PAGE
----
The drenching has finally subsided. For three days it rained. Maybe four. The kids’ school was cancelled Monday due to flooding. Yesterday our grass was shin high and thick. It looked too dense to push a mower through.
During the rains, I watched the garden from the window. So much green against the darkness! The knee-high yarrow is a silver mound that looks like it could pick up its skirt and walk away. The catnip domes to mid-thigh. The Echinacea is lush and dense with long, dark, blue-green leaves that don’t yet have age spots or brown edges from the blazing summer sun.
One evening I couldn’t stand it anymore. I yanked my raincoat off its hanger in the hall closet, pulled on my green rubber boots, opened my polka-dotted umbrella, and I walked the garden in the rain. Drops pattered on the taut nylon of my umbrella, and my boots squished in soft, wet earth.
It had been 10 days since we sowed our wildflower seeds, and I wanted to find sprouts. And boy did I ever find sprouts. In the area we scattered zinnia seeds, several pairs of cotyledons had emerged. In the wildflower bed, dozens of tiny stems pushed up through the mulch. Beneath the ground their seeds have split open, sending a shoot towards the light and roots into the earth. Germination. “The process of something coming into existence.” What a beautiful word.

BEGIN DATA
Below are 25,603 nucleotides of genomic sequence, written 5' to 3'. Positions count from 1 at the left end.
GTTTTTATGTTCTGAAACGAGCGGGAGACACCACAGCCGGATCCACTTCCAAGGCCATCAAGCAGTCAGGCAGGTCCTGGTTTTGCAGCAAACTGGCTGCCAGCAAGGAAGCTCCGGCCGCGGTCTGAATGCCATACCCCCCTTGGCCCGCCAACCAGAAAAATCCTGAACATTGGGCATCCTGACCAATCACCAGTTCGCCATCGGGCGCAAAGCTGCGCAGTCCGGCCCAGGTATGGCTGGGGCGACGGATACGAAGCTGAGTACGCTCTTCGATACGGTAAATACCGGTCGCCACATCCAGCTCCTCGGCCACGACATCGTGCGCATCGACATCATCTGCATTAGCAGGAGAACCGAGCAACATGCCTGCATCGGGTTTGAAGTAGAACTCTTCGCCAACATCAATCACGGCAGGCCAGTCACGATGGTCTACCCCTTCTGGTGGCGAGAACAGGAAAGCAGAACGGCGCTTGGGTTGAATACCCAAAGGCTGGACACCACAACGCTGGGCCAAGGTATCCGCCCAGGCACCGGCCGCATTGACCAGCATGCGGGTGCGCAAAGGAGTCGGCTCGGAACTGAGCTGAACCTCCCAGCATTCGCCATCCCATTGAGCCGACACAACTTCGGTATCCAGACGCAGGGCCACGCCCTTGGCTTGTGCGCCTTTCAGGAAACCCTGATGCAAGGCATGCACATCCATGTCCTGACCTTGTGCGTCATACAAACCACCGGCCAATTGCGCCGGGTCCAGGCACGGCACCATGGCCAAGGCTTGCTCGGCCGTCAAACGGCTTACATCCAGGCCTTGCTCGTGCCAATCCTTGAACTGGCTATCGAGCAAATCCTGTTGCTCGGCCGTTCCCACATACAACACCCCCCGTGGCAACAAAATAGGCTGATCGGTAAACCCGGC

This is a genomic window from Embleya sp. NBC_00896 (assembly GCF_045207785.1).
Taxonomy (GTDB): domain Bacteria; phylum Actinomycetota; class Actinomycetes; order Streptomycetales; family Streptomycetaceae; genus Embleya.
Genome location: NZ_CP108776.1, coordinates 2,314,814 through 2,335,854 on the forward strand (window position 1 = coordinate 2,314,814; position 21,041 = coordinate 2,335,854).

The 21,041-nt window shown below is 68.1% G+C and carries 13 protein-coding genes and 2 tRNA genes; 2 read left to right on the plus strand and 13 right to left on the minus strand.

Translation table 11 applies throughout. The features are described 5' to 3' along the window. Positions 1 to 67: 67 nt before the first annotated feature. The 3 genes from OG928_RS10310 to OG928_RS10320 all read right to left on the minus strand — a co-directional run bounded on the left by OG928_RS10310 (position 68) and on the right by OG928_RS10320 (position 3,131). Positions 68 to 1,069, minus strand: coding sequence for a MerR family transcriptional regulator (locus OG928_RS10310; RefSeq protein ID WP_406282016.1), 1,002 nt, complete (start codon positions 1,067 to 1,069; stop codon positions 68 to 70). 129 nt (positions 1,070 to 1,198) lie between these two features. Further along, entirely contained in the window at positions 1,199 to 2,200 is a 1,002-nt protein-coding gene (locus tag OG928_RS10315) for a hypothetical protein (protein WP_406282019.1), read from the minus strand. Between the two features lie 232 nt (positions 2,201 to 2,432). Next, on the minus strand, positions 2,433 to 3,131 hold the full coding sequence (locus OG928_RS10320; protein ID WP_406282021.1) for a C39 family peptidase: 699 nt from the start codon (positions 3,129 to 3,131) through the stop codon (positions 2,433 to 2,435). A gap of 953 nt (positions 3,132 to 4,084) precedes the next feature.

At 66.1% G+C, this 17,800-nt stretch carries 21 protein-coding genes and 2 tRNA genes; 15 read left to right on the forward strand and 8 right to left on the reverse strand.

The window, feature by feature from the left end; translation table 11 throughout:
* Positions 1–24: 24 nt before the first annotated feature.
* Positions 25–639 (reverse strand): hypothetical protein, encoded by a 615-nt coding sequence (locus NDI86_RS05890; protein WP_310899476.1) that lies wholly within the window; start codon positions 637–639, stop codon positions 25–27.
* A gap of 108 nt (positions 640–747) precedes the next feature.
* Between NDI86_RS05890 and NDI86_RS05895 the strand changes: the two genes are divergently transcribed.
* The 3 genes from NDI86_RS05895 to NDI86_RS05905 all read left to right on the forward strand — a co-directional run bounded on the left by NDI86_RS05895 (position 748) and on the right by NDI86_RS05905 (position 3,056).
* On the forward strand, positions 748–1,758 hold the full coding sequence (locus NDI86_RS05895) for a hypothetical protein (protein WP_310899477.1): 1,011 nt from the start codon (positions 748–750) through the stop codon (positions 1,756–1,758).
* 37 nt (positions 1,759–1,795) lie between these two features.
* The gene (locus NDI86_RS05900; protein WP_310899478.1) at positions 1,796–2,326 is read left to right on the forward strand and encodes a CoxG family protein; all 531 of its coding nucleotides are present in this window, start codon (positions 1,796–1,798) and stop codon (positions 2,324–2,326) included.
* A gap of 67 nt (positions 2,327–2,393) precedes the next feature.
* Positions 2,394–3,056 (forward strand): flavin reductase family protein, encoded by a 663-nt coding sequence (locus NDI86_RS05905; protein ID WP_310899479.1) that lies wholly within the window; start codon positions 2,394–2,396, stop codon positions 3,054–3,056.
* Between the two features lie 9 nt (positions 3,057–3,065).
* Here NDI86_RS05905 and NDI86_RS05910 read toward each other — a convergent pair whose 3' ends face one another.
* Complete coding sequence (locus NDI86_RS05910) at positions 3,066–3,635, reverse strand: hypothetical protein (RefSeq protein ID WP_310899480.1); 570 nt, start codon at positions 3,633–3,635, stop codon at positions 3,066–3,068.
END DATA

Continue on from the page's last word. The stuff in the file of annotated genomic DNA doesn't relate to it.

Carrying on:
The seedlings are fragile at this stage, as they anchor themselves, brand new and vulnerable in the big, new world. They will need to grow leaves to gather sunshine and make food; they will need to spread roots to gather water and make a foundation. And they will need space for both: above ground to collect light, and below ground to absorb their drink.
This means I need to weed.
I’ve not yet figured out how to do that, especially since I’m not sure which of the seedlings are the weeds and which ones are the wanted. I can dig out the established weeds, though: the grass that’s creeping into the flower beds, the dandelions and spiny thistles that will never die. Up on the hill there are other weeds I’ve not dealt with before, broad-leaved and fast-growing: wild rhubarb and others I haven’t identified. Like the dandelions, these hillside weeds will be my nemesis throughout the growing season. I will have to be relentless with the spade, digging them out at their roots, refusing to let them take hold and dominate the hill and its new inhabitants.
The fog was thick this morning, and the grass and garden shone neon green as the sun rose and finally cast light on the quenched earth. On Friday I have a flex day. It will be warm and sunny, and I can’t wait to get out there and make space for our seedlings. To give them the chance to put down some roots.
This is my response to The Daily Post’s one-word prompt, roots.